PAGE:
The producers of the hit show have asked for three rounds of location pictures of Swedish island Gotland.

Prime Minister to meet Swedish troops in Iraq
Swedish Prime Minister Stefan Löfven and his Kurdish counterpart Nechervan Barzani. Photo: Henrik Montgomery/TT

Sweden's Prime Minister Löfven is set to meet Swedish troops in Iraq on Tuesday.

Swedish politicians wage war on winter time
Soon it will look like this on your way home from work in Sweden. Photo: Anders Wiklund/TT

Should Sweden stick with summer time all year round?

'Don't turn the Pope into a global teddy bear'
Sweden's Queen Silvia and Princess Leonore visiting Pope Francis in the Vatican last year. Photo: Henrik Montgomery/TT

It's time to hold the Pope to account and make sure he turns his words about reform into action, argues a minister of the Swedish Church ahead of Pope Francis' visit to Sweden.

Löfven: 'Sweden will double its number of troops in Iraq'
Stefan Löfven and Haider al-Abadi during the visit on Monday. Photo: Henrik Montgomery/TT

Swedish Prime Minister Stefan Löfven has promised to double his country's number of troops in Iraq following a meeting with Iraqi counterpart Haider al-Abadi on Monday.

Will Swedes soon be looking for fairtrade porn?
Should Swedes think fairtrade with porn? Photo: Karin Malmhav/SvD/TT

A fairtrade attitude to pornography would be beneficial, Sweden's health minister told The Local.

Presented by Stockholm University
Nordic fashion in focus at Stockholm University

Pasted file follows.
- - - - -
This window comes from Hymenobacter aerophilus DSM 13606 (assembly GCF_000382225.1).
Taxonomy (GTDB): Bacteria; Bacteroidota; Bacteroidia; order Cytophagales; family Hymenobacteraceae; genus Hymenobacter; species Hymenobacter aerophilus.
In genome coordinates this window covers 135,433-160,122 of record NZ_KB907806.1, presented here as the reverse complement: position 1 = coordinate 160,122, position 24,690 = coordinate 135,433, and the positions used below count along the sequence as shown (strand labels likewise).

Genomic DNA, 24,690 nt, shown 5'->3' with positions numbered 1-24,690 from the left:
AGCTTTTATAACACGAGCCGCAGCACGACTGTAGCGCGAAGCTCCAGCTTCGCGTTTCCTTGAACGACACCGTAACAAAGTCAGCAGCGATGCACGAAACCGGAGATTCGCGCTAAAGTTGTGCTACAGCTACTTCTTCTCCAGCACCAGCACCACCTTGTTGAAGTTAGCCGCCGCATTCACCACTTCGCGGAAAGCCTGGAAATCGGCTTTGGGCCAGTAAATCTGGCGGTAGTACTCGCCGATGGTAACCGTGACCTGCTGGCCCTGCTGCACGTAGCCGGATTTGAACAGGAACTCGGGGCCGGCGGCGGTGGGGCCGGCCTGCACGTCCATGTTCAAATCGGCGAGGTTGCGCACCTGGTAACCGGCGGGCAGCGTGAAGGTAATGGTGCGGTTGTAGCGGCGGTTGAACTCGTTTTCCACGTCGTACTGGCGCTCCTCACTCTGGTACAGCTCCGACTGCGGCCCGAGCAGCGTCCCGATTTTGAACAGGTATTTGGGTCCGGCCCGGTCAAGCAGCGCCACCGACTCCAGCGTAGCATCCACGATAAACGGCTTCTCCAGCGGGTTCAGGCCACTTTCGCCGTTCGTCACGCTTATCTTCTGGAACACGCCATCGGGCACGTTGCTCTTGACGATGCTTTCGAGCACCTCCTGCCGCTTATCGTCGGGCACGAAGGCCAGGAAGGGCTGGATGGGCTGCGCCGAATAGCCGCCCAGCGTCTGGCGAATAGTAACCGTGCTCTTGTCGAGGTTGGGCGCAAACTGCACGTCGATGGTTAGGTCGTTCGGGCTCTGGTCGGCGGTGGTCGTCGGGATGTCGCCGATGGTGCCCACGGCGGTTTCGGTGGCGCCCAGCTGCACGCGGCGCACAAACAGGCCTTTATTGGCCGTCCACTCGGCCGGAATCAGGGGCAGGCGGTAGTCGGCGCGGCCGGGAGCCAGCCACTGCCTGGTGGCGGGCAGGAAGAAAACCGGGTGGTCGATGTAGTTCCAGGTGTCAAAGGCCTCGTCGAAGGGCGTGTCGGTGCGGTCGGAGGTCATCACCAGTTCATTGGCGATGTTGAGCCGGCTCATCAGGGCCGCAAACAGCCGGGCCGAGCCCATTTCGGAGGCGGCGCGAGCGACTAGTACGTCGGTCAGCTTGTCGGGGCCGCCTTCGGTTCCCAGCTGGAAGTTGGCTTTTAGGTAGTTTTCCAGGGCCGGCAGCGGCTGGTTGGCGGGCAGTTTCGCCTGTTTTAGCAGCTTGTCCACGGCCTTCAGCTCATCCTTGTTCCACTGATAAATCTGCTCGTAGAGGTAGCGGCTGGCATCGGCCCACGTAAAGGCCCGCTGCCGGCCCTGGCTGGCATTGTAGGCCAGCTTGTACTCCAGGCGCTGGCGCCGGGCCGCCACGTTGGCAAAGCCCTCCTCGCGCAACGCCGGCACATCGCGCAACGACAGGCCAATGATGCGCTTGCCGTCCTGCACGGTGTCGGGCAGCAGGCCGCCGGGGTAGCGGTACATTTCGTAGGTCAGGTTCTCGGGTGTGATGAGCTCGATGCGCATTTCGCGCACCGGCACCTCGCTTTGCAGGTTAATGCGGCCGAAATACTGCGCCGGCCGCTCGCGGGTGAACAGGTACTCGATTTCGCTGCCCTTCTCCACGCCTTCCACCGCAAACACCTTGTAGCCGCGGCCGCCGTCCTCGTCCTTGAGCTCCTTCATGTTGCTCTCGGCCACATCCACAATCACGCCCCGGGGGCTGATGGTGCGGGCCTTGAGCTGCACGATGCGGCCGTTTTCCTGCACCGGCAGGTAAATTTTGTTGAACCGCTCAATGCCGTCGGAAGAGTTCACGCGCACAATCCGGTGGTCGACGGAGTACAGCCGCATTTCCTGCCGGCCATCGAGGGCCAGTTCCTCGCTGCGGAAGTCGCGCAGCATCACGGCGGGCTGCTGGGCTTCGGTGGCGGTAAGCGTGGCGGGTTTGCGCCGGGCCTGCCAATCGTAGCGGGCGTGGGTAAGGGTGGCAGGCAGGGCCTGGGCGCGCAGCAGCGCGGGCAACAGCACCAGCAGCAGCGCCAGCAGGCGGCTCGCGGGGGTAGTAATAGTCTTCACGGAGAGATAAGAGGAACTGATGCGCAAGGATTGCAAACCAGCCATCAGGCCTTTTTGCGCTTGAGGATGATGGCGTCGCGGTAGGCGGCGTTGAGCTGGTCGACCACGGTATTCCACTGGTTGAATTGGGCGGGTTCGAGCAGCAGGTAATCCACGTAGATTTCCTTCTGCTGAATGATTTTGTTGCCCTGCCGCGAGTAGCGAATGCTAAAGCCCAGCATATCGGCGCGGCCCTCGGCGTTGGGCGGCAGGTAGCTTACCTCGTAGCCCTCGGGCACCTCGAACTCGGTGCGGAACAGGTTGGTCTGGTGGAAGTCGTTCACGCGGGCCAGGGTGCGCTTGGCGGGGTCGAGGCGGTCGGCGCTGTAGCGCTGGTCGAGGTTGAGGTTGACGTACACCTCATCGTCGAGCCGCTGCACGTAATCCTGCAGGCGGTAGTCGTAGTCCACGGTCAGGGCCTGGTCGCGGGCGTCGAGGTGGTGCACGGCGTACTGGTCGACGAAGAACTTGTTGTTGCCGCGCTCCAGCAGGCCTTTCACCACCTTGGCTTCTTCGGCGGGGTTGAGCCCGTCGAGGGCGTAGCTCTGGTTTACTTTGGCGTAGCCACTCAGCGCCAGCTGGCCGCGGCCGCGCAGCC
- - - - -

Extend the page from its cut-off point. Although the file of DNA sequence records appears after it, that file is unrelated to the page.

Simon Paulin/imagebank.sweden.se

Nordic fashion took centre stage in the Swedish capital last week as Stockholm University hosted the “first-ever” academic conference looking at luxury and sustainability in the fashion industry.

Referee, coach and parents in Swedish youth football fight
File photo of a referee holding a red card not related to the story. Photo: Stefan Jerrevång/TT

A football dad broke his leg in the brawl in front of 11-year-old kids after a Hammarby youth football game.

Sponsored Article
Last chance to vote absentee in the US elections
Why we're convinced Game of Thrones is based on Sweden
Sponsored Article
This is Malmö: Football capital of Sweden
People-watching: October 21st-23rd
Fury at plans that 'threaten the IB's survival' in Sweden
Blog updates

6 October

10 useful hjälpverb (The Swedish Teacher) »

"Hej! I think the so-called “hjalpverb” (auxiliary verbs in English) are a good way to get…" READ »


8 July

Editor’s blog, July 8th (The Local Sweden) »